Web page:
As one would expect the definition of "unsuitable" is suitably vague (at least whatever definitions I've seen have left me with more questions than answers).
I must admit that Virgin is my ISP. In my defence may I point out that my router's DNS settings point elsewhere and I appear to have been completely missed by this outage, reading about it on El Reg is the first I've known about it.
(*) for "agreed" read - "bullied by the, pure as driven snow, tabloid press".
What I never understood, is if they can block "unsafe" and "unsuitable" sites, why don't they have an option to block adverts. Or even better, some port blocking options. Less than 0.05% of users need access to inbound FTP, HTTP, RDP etc. They could massively reduce traffic and improve security by letting you choose which ports to open at an ISP level... basically an ISP level firewall. 95+% of people don't need ANY inbound ports open.
Blocking inbound FTP/HTTP/RDP isn't going to reduce any sort of level of traffic, beyond a few attempts at the first step of the three way handshake. That doesn't even register. Most people's routers will do exactly the same thing anyways.
Not entirely sure what your argument is here.
Looks like the "great wall of Hampshire" (or wherever they do this) problem is persisting today with non-adult sites still reporting problems -
The following error was encountered:
Unable to forward this request at this time.
This request could not be forwarded to the origin server or to any parent caches. The most likely cause for this error is that:
The cache administrator does not allow this cache to make direct connections to origin servers, and
All configured parent caches are currently unreachable.
Your cache administrator is firstname.lastname@example.org.
"By using a different DNS service, I was able to work around the problem."
Surely you're not suggesting that their filters can be completely bypassed by the thing that any 6 year old can do - use different resolvers.
Sounds wildly pointless and you shouldn't let virgin babysit your kids for you.
By default you can't change the DNS servers that the Virgin 'Super' hub uses, you need to put it into modem mode and run your own router to change DNS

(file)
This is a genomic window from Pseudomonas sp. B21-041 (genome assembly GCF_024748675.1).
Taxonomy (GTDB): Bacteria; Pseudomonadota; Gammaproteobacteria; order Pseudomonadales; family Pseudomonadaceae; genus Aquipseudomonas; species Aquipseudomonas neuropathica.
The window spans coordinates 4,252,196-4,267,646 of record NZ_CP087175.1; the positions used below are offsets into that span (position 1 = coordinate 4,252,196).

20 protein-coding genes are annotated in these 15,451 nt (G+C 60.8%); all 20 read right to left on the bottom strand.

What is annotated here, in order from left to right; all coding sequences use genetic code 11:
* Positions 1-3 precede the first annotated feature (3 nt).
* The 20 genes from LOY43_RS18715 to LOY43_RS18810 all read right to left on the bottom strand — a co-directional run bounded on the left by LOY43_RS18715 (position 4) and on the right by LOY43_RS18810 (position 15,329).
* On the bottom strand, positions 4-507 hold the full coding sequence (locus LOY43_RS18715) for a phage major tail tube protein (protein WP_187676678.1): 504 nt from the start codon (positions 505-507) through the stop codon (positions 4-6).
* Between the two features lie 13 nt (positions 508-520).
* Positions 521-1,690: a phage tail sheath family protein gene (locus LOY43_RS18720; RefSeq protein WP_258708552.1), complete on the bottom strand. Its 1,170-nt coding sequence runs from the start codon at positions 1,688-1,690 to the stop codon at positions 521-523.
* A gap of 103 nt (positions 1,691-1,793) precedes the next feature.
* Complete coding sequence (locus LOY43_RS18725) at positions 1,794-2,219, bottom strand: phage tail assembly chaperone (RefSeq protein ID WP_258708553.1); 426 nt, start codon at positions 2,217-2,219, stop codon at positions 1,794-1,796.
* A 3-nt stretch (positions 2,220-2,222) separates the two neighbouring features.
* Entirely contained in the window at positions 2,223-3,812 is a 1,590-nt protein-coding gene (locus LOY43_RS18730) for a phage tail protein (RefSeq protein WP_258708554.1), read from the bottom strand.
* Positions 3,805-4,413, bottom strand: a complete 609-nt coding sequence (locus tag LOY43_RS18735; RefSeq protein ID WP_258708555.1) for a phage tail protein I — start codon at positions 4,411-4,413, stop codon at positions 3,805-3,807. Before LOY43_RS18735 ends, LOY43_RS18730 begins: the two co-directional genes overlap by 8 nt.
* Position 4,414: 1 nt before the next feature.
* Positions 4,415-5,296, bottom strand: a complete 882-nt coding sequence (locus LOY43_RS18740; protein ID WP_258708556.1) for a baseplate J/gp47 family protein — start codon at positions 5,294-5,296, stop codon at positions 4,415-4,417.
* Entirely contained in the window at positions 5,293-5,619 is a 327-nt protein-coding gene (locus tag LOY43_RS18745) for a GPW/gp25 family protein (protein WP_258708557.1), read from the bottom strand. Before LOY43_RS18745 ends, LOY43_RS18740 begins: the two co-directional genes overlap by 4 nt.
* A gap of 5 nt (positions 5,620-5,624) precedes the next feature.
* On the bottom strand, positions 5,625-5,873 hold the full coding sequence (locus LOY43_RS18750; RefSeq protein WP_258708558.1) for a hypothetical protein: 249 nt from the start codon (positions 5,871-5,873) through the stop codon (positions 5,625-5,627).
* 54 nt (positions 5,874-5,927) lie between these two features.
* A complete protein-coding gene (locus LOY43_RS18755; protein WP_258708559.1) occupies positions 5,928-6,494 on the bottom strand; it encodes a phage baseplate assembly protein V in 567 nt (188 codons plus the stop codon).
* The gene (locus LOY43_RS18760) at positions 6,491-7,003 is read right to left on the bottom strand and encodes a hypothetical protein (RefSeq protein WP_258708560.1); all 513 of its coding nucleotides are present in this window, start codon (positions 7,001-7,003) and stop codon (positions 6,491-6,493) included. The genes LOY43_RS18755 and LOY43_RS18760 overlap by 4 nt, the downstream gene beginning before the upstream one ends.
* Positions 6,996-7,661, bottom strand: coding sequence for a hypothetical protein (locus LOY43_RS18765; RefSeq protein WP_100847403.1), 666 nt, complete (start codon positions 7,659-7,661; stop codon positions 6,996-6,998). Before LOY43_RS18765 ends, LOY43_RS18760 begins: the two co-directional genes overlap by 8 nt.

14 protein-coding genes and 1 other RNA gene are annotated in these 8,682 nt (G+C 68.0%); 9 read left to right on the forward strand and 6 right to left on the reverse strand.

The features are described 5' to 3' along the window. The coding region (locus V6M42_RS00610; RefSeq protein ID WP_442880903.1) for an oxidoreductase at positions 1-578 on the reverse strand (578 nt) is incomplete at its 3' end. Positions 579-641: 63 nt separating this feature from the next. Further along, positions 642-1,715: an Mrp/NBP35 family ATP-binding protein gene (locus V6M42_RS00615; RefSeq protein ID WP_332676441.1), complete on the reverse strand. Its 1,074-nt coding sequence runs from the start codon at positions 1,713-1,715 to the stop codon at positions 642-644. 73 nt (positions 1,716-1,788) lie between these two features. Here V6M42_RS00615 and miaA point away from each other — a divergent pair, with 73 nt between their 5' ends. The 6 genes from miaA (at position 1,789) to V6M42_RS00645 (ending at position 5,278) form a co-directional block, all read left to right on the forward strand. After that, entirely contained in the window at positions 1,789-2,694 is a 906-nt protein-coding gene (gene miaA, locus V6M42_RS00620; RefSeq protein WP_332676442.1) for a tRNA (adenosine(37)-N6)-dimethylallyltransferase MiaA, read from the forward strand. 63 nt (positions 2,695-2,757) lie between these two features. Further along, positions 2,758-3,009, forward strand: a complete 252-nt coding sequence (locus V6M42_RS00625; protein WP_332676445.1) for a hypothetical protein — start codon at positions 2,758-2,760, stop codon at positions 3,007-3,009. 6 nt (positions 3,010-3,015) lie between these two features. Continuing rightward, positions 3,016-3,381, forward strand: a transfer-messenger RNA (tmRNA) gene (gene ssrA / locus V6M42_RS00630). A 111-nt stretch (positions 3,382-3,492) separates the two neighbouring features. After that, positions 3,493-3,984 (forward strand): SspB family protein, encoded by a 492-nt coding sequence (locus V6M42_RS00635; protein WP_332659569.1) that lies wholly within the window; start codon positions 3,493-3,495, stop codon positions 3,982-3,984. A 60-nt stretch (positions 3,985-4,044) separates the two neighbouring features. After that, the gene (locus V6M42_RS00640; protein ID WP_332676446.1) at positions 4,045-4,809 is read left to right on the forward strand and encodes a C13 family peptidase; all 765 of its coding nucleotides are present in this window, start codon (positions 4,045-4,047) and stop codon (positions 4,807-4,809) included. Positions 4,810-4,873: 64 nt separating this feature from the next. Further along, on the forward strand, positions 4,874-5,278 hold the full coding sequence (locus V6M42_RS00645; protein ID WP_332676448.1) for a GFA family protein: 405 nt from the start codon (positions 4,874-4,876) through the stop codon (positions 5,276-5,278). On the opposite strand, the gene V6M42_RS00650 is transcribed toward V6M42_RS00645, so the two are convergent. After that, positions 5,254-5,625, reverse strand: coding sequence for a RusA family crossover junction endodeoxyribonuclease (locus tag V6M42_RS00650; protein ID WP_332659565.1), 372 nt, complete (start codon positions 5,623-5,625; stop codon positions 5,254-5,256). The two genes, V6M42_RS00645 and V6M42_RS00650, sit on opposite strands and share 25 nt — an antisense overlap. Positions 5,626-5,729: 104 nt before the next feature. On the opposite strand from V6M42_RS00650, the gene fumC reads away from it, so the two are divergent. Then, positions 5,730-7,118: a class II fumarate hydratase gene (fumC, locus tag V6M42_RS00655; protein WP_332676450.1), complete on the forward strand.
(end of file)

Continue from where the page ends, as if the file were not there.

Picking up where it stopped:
Why would you ever need to do that? Change it on the device. The fact that somebody changed DNS to get round the problem proves it isn't an issue when there is no problem. Ergo their babysitting service is worthless (at best).
So, all you folks enjoying a little schadenfreuder at the expense of a few inconvienienced VM users; a question: What sort of speeds do your providers peak at? 2mb? 10mb? a whopping 50mb maybe?
My VM runs solidly at 152mb. I like that.
Find me an ISP with a comparable speed that *never* has such issues and I will swap to them today.
Otherwise, TTFN haters.
Well I have a range of 100mb circuits from Colt, Level3, TDK and Orange scattered around Europe, and all of them at some stage have passed on polite little notes from the relevant local RIAA affiliate to complain about guests downloading movies*. So it really doesn't matter what tier your ISP is, the Powers That Be will get to them in time.
*To be fair, they don't do anything else, just pass them on. We have a quiet chuckle, and pass them on in turn to the short term storage device aka Recycle Bin.
Who's your provider? Is that a corporate lease-line or into your home? Do you pay £35 a month for it? If it's, as I suspect, the bandwidth used by your business, I certainly have you beat in my workplace. If its into your home and a reasonable price then I'm allllll ears.
Just tried a few of those "blocked" sites....yeah, didn't take long to reach those either, not that I ever use torrents. Those are for n00bs.
VM user here. Didn't see any disconnection issues over the weekend. I don't have the filter, so that may be a reason.
Oh and by the way, VM is opt in not opt out. So they are not exactly "forcing in it everyone".
My broadband speed over the weekend was 87 down and 6 up (if test your broadband is in anyway accurate). Don't ask me why I was testing, but I do test regularly ;)